In determining whether to transfer a matter pursuant to § 1404(a), a court must consider: (1) the convenience of the parties, (2) the convenience of the witnesses, and (3) the interests of justice. Id . The United States Court of Appeals for the Third Circuit also requires that courts examine various private and public interests:

The private interests have included: plaintiff's forum preference as manifested in the original choice; the defendant's preference; whether the claim arose elsewhere; the convenience of the parties as indicated by their relative physical and financial condition; the convenience of the witnesses-but only to the extent that the witnesses may actually be unavailable for trial in one of the fora; and the location of books and records (similarly limited to the extent that the files could not be produced in the alternative forum).
The public interests have included: the enforceability of the judgment; practical considerations that could make the trial easy, expeditious, or inexpensive; the relative administrative difficulty in the two fora resulting from court congestion; the local interest in deciding local controversies at home; the public policies of the fora; and the familiarity of the trial judge with the applicable state law in diversity cases.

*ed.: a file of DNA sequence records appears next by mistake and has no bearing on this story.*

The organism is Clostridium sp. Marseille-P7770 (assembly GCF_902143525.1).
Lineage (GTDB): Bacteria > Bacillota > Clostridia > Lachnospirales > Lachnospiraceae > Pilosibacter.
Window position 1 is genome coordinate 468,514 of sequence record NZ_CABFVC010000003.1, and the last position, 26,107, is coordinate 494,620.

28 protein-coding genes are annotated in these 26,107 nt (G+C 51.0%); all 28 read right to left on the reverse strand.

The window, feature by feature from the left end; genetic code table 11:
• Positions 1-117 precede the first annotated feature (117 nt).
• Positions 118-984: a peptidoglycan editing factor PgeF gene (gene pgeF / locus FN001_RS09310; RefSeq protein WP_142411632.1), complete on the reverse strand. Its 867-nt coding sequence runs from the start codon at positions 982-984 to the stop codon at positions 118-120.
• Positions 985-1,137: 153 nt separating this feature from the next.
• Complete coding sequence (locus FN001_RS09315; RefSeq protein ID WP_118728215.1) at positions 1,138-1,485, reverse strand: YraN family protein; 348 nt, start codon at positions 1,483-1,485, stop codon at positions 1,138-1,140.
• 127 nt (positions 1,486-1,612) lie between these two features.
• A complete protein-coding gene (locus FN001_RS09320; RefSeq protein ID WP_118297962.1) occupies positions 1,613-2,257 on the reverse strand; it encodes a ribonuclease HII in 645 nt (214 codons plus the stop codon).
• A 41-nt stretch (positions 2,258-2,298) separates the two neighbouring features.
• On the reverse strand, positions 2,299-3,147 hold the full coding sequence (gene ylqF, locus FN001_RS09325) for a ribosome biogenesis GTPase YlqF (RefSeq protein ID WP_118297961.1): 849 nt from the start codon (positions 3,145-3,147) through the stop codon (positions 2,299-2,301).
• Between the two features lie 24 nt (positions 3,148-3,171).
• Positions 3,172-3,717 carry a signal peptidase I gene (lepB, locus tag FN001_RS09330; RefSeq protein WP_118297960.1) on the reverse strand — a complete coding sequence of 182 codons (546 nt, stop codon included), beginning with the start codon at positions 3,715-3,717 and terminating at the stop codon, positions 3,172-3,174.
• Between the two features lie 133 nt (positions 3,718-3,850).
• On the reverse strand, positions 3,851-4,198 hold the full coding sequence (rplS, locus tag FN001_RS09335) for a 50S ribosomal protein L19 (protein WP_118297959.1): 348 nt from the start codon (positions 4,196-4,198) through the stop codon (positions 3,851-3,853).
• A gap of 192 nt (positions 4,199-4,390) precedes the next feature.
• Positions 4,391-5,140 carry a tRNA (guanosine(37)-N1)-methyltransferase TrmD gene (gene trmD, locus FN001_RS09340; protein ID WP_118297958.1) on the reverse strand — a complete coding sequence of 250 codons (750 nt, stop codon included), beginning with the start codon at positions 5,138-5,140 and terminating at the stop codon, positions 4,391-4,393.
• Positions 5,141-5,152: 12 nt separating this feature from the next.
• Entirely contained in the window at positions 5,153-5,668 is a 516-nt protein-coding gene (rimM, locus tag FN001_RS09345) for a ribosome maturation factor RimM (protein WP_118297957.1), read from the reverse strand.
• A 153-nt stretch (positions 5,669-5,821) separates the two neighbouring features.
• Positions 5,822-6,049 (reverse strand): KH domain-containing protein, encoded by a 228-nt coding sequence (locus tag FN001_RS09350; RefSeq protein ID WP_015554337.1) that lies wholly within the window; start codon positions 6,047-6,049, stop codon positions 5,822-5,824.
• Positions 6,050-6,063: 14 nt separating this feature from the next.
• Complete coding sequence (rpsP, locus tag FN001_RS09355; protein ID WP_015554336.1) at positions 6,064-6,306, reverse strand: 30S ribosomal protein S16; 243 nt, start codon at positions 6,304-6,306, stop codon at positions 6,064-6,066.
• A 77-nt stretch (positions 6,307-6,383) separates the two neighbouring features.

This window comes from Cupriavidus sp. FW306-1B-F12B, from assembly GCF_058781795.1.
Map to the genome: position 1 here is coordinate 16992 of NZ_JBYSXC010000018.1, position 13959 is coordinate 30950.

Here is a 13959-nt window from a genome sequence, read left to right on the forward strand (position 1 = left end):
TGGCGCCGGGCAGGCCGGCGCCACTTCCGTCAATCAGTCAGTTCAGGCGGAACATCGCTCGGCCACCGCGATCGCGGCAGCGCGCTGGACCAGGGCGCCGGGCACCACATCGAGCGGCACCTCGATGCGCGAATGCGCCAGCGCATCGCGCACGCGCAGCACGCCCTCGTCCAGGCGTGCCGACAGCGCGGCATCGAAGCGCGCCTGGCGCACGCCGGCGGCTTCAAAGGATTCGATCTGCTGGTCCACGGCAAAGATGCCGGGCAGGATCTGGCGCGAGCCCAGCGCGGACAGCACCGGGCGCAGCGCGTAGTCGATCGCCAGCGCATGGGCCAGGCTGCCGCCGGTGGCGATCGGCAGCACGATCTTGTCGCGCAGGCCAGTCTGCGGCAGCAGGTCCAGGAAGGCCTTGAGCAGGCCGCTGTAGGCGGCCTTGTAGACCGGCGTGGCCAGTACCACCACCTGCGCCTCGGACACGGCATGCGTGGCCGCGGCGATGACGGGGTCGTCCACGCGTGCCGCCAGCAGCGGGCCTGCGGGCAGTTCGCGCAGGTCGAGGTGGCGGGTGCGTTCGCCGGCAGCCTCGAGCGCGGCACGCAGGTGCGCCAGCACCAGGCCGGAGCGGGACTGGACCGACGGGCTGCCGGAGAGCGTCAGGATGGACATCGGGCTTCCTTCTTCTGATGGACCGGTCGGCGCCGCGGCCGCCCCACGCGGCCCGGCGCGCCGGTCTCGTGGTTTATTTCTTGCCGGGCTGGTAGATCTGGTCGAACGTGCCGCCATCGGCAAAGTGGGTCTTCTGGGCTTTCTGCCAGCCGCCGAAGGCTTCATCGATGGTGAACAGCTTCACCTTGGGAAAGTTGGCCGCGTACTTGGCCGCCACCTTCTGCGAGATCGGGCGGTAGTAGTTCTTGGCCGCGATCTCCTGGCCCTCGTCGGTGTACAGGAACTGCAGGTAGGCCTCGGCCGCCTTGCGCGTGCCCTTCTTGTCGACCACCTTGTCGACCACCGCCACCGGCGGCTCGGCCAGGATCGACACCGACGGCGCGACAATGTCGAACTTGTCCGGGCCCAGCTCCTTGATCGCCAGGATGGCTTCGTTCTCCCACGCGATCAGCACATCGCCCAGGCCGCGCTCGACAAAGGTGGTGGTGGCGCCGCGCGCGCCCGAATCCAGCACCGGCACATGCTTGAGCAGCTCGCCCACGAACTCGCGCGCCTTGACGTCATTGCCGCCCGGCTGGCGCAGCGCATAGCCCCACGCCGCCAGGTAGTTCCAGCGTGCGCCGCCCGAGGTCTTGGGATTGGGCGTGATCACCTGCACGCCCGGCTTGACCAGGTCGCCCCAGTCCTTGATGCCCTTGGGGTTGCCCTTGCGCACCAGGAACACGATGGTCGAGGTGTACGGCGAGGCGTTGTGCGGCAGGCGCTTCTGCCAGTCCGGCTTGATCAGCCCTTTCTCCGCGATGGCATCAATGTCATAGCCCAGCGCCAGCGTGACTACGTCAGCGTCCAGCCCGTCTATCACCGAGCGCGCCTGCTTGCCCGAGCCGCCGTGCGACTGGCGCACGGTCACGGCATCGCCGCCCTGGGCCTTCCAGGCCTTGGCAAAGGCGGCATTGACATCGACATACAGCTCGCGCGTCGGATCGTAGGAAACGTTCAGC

Johnson v. RiteAid, No. 10-2012 , 2011 WL 2580375, at *2-3 (D.N.J. June 28, 2011) (citing Jumara v. State Farm Ins. Co. , 55 F.3d 873, 879-80 (3d Cir. 1995)).

The Court must, therefore, engage in a two part analysis to determine whether any motion to transfer venue should be granted. As a threshold matter, the Court must decide whether the transferee district has proper jurisdiction and venue, such that the case could have been brought in the transferee district in the first instance. Lawrence v. Xerox Corp. , 56 F.Supp.2d 442, 450 (D.N.J. 1999). The Court must then conduct an "individualized, case-by-case consideration of convenience and fairness" regarding which forum is most appropriate to consider the case. Id . "There is no rigid rule governing a court's determination; each case turns on its facts.'" Id . (citing Lacey v. Cessna Aircraft Co. , 862 F.2d 38, 43 (3d Cir. 1988) (internal citations omitted). The Court is also mindful of the Third Circuit's admonition against any court considering the merits of a case during the pendency of a transfer application. McDonnell Douglas Corp. v. Polin , 429 F.2d 30 (3d Cir. 1970) ("Judicial economy requires that another district court should not burden itself with the merits of the action until it is ...